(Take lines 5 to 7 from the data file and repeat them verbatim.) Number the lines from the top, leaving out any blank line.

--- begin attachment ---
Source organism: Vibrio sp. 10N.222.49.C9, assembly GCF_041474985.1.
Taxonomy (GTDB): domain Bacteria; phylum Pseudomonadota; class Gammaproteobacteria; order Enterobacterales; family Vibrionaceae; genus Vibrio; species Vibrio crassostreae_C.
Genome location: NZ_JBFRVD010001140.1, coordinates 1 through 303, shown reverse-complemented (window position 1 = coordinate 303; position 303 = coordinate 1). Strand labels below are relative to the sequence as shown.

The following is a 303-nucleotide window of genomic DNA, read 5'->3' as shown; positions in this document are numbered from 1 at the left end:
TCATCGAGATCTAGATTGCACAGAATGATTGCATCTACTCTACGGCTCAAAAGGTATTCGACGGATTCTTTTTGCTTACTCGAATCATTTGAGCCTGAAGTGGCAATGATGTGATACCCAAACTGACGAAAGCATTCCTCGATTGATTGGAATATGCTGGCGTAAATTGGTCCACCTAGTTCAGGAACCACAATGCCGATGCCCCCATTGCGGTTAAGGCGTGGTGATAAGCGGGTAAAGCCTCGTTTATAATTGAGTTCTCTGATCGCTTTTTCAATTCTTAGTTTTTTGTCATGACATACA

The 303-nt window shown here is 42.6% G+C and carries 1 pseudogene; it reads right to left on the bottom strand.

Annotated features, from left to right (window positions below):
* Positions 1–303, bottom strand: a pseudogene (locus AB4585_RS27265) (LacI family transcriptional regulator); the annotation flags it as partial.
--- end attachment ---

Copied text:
TCATCGAGATCTAGATTGCACAGAATGATTGCATCTACTCTACGGCTCAAAAGGTATTCGACGGATTCTTTTTGCTTACTCGAATCATTTGAGCCTGAAGTGGCAATGATGTGATACCCAAACTGACGAAAGCATTCCTCGATTGATTGGAATATGCTGGCGTAAATTGGTCCACCTAGTTCAGGAACCACAATGCCGATGCCCCCATTGCGGTTAAGGCGTGGTGATAAGCGGGTAAAGCCTCGTTTATAATTGAGTTCTCTGATCGCTTTTTCAATTCTTAGTTTTTTGTCATGACATACA

The 303-nt window shown here is 42.6% G+C and carries 1 pseudogene; it reads right to left on the bottom strand.

Annotated features, from left to right (window positions below):